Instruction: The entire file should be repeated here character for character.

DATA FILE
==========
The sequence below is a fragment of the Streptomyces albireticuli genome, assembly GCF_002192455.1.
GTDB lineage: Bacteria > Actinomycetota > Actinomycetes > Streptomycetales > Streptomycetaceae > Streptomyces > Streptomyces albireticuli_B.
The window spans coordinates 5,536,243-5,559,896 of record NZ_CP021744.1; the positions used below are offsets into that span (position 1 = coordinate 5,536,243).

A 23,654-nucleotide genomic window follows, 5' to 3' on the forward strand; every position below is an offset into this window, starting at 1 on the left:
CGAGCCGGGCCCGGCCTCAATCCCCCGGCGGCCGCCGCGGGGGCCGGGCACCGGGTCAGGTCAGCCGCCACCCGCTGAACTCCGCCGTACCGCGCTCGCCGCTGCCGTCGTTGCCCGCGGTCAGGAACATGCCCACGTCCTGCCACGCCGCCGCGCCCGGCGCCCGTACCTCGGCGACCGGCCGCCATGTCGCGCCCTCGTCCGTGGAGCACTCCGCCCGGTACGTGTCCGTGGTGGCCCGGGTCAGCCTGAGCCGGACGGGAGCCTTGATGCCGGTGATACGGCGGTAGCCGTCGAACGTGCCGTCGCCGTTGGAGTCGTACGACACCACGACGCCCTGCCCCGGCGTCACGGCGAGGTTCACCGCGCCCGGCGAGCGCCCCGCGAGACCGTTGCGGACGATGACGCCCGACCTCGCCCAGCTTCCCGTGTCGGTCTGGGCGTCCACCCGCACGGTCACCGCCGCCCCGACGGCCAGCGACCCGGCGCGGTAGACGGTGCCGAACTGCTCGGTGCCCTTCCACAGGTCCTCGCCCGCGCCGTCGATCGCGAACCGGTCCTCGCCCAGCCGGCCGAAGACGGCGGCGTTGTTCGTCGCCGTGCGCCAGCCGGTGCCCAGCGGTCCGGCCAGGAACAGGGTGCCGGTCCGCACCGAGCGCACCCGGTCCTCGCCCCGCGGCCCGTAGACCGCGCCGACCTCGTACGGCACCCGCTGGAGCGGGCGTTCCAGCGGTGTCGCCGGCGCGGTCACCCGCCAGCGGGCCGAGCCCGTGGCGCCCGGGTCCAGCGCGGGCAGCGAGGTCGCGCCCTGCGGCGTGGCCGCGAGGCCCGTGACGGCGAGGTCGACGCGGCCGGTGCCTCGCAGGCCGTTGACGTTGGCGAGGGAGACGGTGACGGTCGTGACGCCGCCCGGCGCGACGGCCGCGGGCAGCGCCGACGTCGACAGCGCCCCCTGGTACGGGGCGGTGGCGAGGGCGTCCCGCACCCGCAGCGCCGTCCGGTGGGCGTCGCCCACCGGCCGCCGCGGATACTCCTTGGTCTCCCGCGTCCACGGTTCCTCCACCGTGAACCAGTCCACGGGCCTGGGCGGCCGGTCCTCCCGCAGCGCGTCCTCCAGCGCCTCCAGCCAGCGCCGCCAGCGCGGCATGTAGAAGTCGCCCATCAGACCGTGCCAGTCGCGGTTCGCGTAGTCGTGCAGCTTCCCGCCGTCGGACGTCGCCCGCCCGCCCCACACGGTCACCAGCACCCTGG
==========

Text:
The sequence below is a fragment of the Streptomyces albireticuli genome, assembly GCF_002192455.1.
GTDB lineage: Bacteria > Actinomycetota > Actinomycetes > Streptomycetales > Streptomycetaceae > Streptomyces > Streptomyces albireticuli_B.
The window spans coordinates 5,536,243-5,559,896 of record NZ_CP021744.1; the positions used below are offsets into that span (position 1 = coordinate 5,536,243).

A 23,654-nucleotide genomic window follows, 5' to 3' on the forward strand; every position below is an offset into this window, starting at 1 on the left:
CGAGCCGGGCCCGGCCTCAATCCCCCGGCGGCCGCCGCGGGGGCCGGGCACCGGGTCAGGTCAGCCGCCACCCGCTGAACTCCGCCGTACCGCGCTCGCCGCTGCCGTCGTTGCCCGCGGTCAGGAACATGCCCACGTCCTGCCACGCCGCCGCGCCCGGCGCCCGTACCTCGGCGACCGGCCGCCATGTCGCGCCCTCGTCCGTGGAGCACTCCGCCCGGTACGTGTCCGTGGTGGCCCGGGTCAGCCTGAGCCGGACGGGAGCCTTGATGCCGGTGATACGGCGGTAGCCGTCGAACGTGCCGTCGCCGTTGGAGTCGTACGACACCACGACGCCCTGCCCCGGCGTCACGGCGAGGTTCACCGCGCCCGGCGAGCGCCCCGCGAGACCGTTGCGGACGATGACGCCCGACCTCGCCCAGCTTCCCGTGTCGGTCTGGGCGTCCACCCGCACGGTCACCGCCGCCCCGACGGCCAGCGACCCGGCGCGGTAGACGGTGCCGAACTGCTCGGTGCCCTTCCACAGGTCCTCGCCCGCGCCGTCGATCGCGAACCGGTCCTCGCCCAGCCGGCCGAAGACGGCGGCGTTGTTCGTCGCCGTGCGCCAGCCGGTGCCCAGCGGTCCGGCCAGGAACAGGGTGCCGGTCCGCACCGAGCGCACCCGGTCCTCGCCCCGCGGCCCGTAGACCGCGCCGACCTCGTACGGCACCCGCTGGAGCGGGCGTTCCAGCGGTGTCGCCGGCGCGGTCACCCGCCAGCGGGCCGAGCCCGTGGCGCCCGGGTCCAGCGCGGGCAGCGAGGTCGCGCCCTGCGGCGTGGCCGCGAGGCCCGTGACGGCGAGGTCGACGCGGCCGGTGCCTCGCAGGCCGTTGACGTTGGCGAGGGAGACGGTGACGGTCGTGACGCCGCCCGGCGCGACGGCCGCGGGCAGCGCCGACGTCGACAGCGCCCCCTGGTACGGGGCGGTGGCGAGGGCGTCCCGCACCCGCAGCGCCGTCCGGTGGGCGTCGCCCACCGGCCGCCGCGGATACTCCTTGGTCTCCCGCGTCCACGGTTCCTCCACCGTGAACCAGTCCACGGGCCTGGGCGGCCGGTCCTCCCGCAGCGCGTCCTCCAGCGCCTCCAGCCAGCGCCGCCAGCGCGGCATGTAGAAGTCGCCCATCAGACCGTGCCAGTCGCGGTTCGCGTAGTCGTGCAGCTTCCCGCCGTCGGACGTCGCCCGCCCGCCCCACACGGTCACCAGCACCCTGG